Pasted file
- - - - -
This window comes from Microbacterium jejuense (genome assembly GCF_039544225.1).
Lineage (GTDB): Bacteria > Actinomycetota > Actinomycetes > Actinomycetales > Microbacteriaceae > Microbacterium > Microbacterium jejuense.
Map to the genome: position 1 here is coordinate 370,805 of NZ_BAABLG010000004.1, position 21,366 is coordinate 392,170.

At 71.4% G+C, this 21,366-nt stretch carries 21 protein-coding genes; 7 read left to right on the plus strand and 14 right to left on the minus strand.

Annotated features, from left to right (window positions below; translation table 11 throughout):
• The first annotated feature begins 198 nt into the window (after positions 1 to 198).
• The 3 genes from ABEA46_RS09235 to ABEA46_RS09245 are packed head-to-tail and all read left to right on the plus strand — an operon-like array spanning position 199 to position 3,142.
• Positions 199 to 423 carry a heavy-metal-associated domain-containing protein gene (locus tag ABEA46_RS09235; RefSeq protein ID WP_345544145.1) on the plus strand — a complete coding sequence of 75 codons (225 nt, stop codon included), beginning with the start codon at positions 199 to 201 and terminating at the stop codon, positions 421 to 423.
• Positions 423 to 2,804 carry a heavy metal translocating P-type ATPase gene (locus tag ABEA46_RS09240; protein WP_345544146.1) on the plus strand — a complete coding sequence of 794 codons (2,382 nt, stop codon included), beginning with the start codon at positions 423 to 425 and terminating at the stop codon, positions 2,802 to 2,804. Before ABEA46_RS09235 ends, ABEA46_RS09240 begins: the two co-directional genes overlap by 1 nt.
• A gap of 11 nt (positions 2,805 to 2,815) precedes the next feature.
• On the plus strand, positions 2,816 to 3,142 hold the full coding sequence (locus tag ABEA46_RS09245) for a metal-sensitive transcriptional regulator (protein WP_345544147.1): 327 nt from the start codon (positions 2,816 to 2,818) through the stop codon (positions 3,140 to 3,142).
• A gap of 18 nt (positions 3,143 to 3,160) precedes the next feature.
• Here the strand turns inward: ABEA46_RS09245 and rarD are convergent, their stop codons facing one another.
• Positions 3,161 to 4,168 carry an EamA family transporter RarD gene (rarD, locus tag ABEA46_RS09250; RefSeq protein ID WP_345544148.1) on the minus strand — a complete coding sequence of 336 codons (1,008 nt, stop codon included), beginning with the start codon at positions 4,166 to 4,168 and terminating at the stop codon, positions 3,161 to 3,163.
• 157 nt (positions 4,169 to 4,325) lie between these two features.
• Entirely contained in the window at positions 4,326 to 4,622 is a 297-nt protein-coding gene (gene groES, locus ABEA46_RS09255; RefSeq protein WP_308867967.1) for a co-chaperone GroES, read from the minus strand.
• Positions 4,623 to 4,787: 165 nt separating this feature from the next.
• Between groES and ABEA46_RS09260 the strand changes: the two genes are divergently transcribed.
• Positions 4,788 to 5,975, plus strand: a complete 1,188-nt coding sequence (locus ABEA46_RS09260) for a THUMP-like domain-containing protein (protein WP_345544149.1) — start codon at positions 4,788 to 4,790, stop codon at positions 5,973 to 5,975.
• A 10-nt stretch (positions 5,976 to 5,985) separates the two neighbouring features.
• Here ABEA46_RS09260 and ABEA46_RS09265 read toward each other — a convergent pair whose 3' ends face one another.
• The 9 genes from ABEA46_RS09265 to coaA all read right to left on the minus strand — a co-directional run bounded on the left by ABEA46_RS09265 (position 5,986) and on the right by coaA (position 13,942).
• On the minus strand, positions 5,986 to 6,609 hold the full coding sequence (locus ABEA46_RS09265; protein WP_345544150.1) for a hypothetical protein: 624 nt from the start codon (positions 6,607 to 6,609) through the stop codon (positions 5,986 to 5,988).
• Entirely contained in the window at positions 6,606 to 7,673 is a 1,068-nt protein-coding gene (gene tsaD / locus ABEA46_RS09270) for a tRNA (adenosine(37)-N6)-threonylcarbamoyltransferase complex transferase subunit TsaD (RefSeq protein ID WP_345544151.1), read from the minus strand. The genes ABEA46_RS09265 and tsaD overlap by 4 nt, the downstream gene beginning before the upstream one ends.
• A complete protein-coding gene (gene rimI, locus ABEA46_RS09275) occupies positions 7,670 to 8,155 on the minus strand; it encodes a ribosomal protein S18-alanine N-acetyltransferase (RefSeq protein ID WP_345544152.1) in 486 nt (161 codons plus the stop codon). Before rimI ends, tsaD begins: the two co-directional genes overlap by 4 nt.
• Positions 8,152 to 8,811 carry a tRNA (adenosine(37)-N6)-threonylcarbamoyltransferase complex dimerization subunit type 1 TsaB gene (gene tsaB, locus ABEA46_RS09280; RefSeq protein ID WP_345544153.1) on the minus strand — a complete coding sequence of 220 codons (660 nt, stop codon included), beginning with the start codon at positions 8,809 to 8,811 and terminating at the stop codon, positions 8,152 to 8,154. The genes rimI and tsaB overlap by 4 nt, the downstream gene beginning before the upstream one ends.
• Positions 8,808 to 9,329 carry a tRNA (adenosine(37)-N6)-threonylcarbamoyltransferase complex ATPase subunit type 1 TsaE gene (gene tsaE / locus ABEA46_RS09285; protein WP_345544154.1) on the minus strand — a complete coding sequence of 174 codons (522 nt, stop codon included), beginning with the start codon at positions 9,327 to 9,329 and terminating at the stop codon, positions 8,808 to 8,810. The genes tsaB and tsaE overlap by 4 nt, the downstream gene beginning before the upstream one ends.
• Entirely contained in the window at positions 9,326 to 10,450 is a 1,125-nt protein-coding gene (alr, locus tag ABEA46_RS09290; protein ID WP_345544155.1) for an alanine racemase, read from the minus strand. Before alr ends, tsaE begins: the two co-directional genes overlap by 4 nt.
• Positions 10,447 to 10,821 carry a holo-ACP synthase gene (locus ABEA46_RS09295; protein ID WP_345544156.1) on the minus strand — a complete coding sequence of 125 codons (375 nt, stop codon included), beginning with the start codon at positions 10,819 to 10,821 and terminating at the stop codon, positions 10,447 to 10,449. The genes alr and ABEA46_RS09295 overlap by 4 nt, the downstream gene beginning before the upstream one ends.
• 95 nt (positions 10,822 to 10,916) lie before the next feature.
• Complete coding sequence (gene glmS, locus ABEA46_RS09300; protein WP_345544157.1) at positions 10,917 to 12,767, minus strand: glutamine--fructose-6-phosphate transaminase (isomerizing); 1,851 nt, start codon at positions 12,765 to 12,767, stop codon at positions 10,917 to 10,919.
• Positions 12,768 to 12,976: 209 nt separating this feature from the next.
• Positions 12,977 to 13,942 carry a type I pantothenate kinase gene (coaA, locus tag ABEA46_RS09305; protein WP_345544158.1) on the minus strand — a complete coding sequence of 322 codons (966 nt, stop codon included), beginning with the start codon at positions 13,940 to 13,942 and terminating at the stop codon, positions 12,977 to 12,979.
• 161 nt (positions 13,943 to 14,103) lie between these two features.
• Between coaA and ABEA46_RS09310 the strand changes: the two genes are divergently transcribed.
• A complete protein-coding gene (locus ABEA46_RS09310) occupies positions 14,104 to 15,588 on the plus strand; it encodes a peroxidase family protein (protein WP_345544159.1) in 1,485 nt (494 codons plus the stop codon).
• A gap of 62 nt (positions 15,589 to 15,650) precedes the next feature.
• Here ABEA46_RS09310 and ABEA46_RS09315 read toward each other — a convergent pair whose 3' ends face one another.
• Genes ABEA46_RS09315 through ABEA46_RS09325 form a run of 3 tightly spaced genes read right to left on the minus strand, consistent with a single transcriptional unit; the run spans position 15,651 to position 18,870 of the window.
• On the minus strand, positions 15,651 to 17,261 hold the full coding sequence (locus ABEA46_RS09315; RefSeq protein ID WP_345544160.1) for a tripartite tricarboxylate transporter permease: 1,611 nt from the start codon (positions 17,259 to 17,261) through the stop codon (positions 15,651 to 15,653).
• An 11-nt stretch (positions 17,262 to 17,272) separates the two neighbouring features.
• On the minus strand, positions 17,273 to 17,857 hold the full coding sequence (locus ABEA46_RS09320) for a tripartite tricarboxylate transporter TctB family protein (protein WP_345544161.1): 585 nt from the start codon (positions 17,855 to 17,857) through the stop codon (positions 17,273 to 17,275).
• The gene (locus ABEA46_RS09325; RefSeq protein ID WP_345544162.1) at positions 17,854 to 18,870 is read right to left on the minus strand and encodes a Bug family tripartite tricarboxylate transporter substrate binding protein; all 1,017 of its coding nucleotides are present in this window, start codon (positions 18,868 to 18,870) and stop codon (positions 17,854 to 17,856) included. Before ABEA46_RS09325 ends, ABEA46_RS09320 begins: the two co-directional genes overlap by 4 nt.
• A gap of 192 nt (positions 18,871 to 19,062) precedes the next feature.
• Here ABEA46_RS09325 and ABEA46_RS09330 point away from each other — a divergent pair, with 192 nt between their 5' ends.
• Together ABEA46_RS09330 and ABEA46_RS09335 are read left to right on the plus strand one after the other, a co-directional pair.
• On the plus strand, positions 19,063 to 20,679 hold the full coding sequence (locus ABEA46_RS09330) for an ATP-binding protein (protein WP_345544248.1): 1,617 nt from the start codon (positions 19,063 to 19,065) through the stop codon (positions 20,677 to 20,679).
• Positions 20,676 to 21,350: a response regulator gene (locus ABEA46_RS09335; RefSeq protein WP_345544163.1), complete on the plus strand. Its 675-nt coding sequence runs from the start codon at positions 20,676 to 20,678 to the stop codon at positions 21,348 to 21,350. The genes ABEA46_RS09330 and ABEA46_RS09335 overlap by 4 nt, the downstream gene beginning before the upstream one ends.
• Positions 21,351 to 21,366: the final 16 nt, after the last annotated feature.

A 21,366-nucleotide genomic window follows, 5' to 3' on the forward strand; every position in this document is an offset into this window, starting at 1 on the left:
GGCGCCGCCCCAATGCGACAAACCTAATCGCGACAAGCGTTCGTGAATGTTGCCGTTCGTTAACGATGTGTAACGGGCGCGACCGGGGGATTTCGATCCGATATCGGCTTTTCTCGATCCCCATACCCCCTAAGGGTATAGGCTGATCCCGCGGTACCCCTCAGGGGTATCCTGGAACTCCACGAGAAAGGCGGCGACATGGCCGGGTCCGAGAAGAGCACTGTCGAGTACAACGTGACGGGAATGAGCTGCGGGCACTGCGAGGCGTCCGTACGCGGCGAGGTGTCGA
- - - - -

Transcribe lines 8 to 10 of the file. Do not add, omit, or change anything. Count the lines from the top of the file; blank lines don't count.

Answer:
• Positions 199 to 423 carry a heavy-metal-associated domain-containing protein gene (locus tag ABEA46_RS09235; RefSeq protein ID WP_345544145.1) on the plus strand — a complete coding sequence of 75 codons (225 nt, stop codon included), beginning with the start codon at positions 199 to 201 and terminating at the stop codon, positions 421 to 423.
• Positions 423 to 2,804 carry a heavy metal translocating P-type ATPase gene (locus tag ABEA46_RS09240; protein WP_345544146.1) on the plus strand — a complete coding sequence of 794 codons (2,382 nt, stop codon included), beginning with the start codon at positions 423 to 425 and terminating at the stop codon, positions 2,802 to 2,804. Before ABEA46_RS09235 ends, ABEA46_RS09240 begins: the two co-directional genes overlap by 1 nt.
• A gap of 11 nt (positions 2,805 to 2,815) precedes the next feature.